The wider city:
There’s also a modern side to Tallinn. This is out in Telliskivi and it is definitely where the cool people go to hang out. We arrived there in a blizzard so first we relaxed (and warmed up) in one of the many coffee houses, enjoying vegan cake (it’s that hip)! The highlight to this area is the conversion of disused warehouses to form a creative centre. There is excellent street art and inside the warehouses countless little pop up shops with local wares and stunning household goods.
We hired a couple of Sixt sponsored bikes to see the wider city. As sailors we wanted to go out to Pirata which was the venue for the 19080 sailing at the Olympics. Looking at the list of medal winners it was clear this was the games boycotted by non-Soviet countries. It was nice to cycle along beside the sea, during a city break. There’s two other places to stop at, and it’s easy flat cycling on cycleways. The Maarjamae Soviet WWII memorial is an eery place but fascinating to see the former dominance. It is being left to rot, but is striking nonetheless. For balance, the second place I would recommend is Kadriorg. The house is stunning Baroque and the immaculate gardens were springing into life. It couldn’t be more different to Maarjamae or the old city. Tallinn really is a place of many faces.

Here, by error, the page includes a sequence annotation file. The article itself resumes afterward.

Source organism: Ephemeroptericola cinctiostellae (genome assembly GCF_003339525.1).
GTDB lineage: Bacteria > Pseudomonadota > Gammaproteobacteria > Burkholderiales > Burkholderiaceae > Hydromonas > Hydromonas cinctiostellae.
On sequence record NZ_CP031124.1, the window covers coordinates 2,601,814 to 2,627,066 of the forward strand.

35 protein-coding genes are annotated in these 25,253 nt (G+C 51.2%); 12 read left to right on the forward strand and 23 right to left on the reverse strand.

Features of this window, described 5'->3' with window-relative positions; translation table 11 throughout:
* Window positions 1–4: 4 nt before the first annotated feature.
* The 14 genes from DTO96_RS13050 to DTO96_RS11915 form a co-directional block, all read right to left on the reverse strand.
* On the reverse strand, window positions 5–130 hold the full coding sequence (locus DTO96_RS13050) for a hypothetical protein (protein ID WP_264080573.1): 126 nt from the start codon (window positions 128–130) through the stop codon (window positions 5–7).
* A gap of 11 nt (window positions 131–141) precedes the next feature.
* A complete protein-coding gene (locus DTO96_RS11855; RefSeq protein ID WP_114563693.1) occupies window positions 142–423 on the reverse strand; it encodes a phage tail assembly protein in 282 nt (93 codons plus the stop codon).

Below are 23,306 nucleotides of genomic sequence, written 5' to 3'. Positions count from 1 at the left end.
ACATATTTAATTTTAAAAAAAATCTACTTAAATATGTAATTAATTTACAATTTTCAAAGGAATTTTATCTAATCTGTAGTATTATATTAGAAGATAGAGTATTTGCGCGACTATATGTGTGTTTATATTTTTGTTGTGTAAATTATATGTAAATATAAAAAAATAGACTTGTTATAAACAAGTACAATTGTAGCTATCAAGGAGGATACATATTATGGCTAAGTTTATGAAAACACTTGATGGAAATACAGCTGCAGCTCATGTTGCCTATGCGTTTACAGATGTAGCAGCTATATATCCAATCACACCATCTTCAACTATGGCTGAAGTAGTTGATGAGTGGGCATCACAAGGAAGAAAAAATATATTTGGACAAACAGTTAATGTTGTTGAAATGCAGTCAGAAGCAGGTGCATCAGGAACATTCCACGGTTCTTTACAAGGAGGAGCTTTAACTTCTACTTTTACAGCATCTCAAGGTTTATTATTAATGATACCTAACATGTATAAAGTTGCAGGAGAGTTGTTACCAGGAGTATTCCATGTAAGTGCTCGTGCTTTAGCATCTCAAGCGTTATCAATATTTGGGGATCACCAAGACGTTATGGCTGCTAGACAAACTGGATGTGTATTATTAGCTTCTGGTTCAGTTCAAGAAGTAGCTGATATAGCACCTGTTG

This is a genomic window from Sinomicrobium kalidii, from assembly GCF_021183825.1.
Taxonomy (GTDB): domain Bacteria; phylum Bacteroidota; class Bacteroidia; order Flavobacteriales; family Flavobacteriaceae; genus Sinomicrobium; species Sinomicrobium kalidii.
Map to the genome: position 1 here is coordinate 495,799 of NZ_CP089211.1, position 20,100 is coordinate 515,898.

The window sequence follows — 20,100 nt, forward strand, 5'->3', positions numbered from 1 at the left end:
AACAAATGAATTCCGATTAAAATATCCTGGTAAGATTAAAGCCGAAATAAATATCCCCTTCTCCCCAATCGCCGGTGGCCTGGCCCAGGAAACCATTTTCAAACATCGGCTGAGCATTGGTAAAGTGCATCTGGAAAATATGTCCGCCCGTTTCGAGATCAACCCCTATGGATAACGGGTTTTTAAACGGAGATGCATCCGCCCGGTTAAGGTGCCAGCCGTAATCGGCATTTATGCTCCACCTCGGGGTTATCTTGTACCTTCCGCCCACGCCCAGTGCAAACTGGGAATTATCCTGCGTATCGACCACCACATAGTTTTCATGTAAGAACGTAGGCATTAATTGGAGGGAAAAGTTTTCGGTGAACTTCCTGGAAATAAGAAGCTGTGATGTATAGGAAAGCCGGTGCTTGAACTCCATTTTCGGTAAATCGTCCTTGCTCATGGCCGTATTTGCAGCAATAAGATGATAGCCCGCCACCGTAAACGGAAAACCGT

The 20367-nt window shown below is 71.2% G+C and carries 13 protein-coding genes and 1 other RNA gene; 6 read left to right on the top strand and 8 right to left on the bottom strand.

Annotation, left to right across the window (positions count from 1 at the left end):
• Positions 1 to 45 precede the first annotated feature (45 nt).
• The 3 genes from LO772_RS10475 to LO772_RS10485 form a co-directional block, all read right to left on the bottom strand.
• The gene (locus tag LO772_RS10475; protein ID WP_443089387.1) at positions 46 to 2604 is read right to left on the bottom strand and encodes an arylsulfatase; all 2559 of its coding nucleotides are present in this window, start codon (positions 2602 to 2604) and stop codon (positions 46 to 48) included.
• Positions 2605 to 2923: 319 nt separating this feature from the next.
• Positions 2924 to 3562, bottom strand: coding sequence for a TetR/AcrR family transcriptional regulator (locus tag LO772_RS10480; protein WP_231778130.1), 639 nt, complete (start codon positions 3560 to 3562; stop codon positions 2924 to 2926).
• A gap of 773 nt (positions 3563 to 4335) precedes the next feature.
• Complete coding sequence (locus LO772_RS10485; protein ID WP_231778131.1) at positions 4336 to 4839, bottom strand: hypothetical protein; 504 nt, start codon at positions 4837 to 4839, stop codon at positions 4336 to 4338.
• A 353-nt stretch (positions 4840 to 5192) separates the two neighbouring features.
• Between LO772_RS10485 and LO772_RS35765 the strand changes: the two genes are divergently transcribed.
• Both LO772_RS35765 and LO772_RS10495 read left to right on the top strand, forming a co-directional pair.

Where to stay?